Before MANTON, SWAN, and CHASE, Circuit Judges.
Undoubtedly the letter of the defendant written by Quinn was within the bounds of a limited privilege. White v. Nicholls et al., 3 How. 266, 11 L. Ed. 591; New York & Porto Rico S.S. v. Garcia (C.C.A.) 16 F.2d 734. In order to support this cause of action, it must be proved that the publication of the libelous writing was with express malice. Montgomery Ward & Co. v. Watson (C.C.A.) 55 F.2d 184; Wise v. Brotherhood, etc. (C.C.A.) 252 F. 961; Ashcroft v. Hammond, 197 N.Y. 488, 90 N.E. 1117. It is certain that Holmes, acting within the scope of his authority, with malice made a false record concerning the cause of the discontinuance of the plaintiff's service. Under familiar legal principles, the defendant did that much. For the purposes of this appeal we shall assume, without deciding, that the notation on the card was libelous per se.
As the publication of the libel by the defendant to the Paramount Corporation was submitted to the jury, and Quinn acted without malice, the judgment must be reversed unless the malice of Holmes is to be carried into the publication by Quinn. Holmes acted August 16th to make the record. His malice, imputed to the defendant, put the false record where it might be used to answer inquiries concerning the plaintiff. It was, however, for the use of the defendant in its own business, and Holmes could not know that what he wrote on the card would ever be passed on to another, for he could not know that any inquiry concerning the plaintiff would be received, much less an inquiry from the Paramount Cab Corporation. However, it may be thought that he believed it would probably be used in replying to some request for information from somebody some time. If so, his malicious purpose to have it so used was not the malice of the defendant, since it was not in respect to anything he did for the defendant within the scope of his authority as an employee. He was not employed to supply any information to inquirers. Moreover, the making of the record and its use in replying to the inquiry were not one continuous act. It was about a month and a half after the record was made before the letter of Quinn was sent. Regardless, of these considerations, however, one fact stands out which makes it impossible to impute any malice to the defendant in the publication by Quinn. It is admitted that Quinn had none. We say nothing as to whether the malice of Holmes in doing what made this publication possible was sufficient to make him liable as an individual on the theory that his malice under the circumstances is to be carried into the publication to make it malicious so far as he is concerned, for it is enough at present to keep from confusing his status with that of the defendant. The difficulty apparently comes from the necessity for dealing with a corporation in the realm of imputed knowledge. The defendant itself, when we get into this fairyland of pure fiction, is said to know that the record was false and malicious because Holmes knew it. So far we agree as a matter of law. But realities cannot, and are not, wholly ignored. The defendant's knowledge of the false and malicious character of the record is held to knowledge within the scope of the authority of Holmes to act for it. See Butler v. Michigan Mut. Life Ins. Co., 184 N.Y. 337, 77 N.E. 398. Except to that extent, it did not know the information was false and maliciously made a part of its records when Quinn published the information. That act was not within the scope of the authority of Holmes; and Quinn neither made nor had authority to make the record. In other words, the imputed knowledge of the defendant of the falseness of the record and the malice which actuated Holmes in making it was not the knowledge and malice of Quinn and so not the knowledge and malice of the defendant when acting by Quinn within the scope of Quinn's authority. Indeed, the same legal principle applies with equal force both in charging the defendant with malice and knowledge of falsity in so far as Holmes acted and in putting its publication by Quinn within its qualified privilege because Quinn's freedom from malice was its own. See Corrigan v. Bobbs-Merrill Co., 228 N.Y. 58, 126 N.E. 260, 10 A.L.R. 662.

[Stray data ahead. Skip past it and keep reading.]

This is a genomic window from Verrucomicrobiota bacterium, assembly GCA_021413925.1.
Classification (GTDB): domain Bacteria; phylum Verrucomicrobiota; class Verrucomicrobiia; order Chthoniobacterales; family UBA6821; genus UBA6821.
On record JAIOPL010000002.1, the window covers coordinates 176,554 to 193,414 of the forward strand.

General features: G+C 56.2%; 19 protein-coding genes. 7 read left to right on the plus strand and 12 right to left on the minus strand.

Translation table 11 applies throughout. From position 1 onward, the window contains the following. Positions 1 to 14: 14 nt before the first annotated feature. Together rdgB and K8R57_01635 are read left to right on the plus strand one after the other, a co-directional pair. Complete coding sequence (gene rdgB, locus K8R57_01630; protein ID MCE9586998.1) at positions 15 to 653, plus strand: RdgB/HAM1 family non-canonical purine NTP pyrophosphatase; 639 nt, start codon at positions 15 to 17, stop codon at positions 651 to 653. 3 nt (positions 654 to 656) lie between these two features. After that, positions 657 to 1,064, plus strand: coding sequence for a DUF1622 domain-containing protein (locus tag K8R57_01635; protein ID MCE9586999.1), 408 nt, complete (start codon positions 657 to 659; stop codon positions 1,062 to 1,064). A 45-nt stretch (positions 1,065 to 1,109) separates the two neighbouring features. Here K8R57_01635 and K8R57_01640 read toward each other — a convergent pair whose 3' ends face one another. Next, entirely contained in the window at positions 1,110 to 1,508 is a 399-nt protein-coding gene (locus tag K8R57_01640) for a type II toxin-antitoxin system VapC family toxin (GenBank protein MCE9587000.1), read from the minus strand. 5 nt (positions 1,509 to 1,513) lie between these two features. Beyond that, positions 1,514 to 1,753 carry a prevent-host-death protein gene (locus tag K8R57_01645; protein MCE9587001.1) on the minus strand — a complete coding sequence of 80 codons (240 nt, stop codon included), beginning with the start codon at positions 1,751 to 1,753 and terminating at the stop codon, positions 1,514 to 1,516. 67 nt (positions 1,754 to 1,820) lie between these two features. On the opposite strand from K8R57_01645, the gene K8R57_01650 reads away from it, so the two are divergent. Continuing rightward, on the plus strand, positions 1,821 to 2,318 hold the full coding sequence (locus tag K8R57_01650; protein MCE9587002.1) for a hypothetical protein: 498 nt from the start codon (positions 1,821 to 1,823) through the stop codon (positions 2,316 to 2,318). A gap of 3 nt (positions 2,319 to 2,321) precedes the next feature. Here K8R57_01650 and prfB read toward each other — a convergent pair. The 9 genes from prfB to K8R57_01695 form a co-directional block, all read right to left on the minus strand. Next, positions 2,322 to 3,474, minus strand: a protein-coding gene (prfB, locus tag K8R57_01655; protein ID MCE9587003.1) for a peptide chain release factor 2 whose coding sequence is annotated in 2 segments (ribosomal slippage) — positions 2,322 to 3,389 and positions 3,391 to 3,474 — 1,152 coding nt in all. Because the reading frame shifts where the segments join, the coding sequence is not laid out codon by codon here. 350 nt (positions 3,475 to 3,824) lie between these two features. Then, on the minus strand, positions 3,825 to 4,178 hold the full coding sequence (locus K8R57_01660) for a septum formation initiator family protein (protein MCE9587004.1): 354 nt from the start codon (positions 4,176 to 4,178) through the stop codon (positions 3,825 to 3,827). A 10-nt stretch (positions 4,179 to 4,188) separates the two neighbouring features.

What we have said, of course, is based on the fact that Holmes was not an officer or employee of the corporation of such broad authority to act for it that it is to be charged generally with knowledge that its files contained a false record concerning the plaintiff maliciously made by Holmes. As to whether it would then have kept the record at its own risk and been liable had it permitted it to be published, we say nothing.